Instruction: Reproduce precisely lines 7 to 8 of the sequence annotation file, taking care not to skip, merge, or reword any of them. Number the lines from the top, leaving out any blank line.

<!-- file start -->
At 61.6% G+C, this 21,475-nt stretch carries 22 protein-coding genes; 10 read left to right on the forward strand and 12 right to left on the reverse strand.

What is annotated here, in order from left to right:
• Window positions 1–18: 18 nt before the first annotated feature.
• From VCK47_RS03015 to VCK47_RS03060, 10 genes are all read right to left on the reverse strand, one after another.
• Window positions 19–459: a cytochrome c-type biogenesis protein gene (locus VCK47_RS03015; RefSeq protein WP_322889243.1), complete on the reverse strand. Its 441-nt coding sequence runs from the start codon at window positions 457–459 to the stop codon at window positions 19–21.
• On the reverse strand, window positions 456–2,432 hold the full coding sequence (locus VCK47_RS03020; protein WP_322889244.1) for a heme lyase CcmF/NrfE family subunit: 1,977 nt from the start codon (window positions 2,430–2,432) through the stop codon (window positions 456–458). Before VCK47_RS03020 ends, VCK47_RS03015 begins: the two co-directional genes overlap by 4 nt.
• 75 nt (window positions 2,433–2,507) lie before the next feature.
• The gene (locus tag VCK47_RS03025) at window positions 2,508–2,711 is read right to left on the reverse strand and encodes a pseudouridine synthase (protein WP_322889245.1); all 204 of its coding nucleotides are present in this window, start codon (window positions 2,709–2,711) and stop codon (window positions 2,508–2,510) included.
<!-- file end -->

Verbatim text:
• 75 nt (window positions 2,433–2,507) lie before the next feature.
• The gene (locus tag VCK47_RS03025) at window positions 2,508–2,711 is read right to left on the reverse strand and encodes a pseudouridine synthase (protein WP_322889245.1); all 204 of its coding nucleotides are present in this window, start codon (window positions 2,709–2,711) and stop codon (window positions 2,508–2,510) included.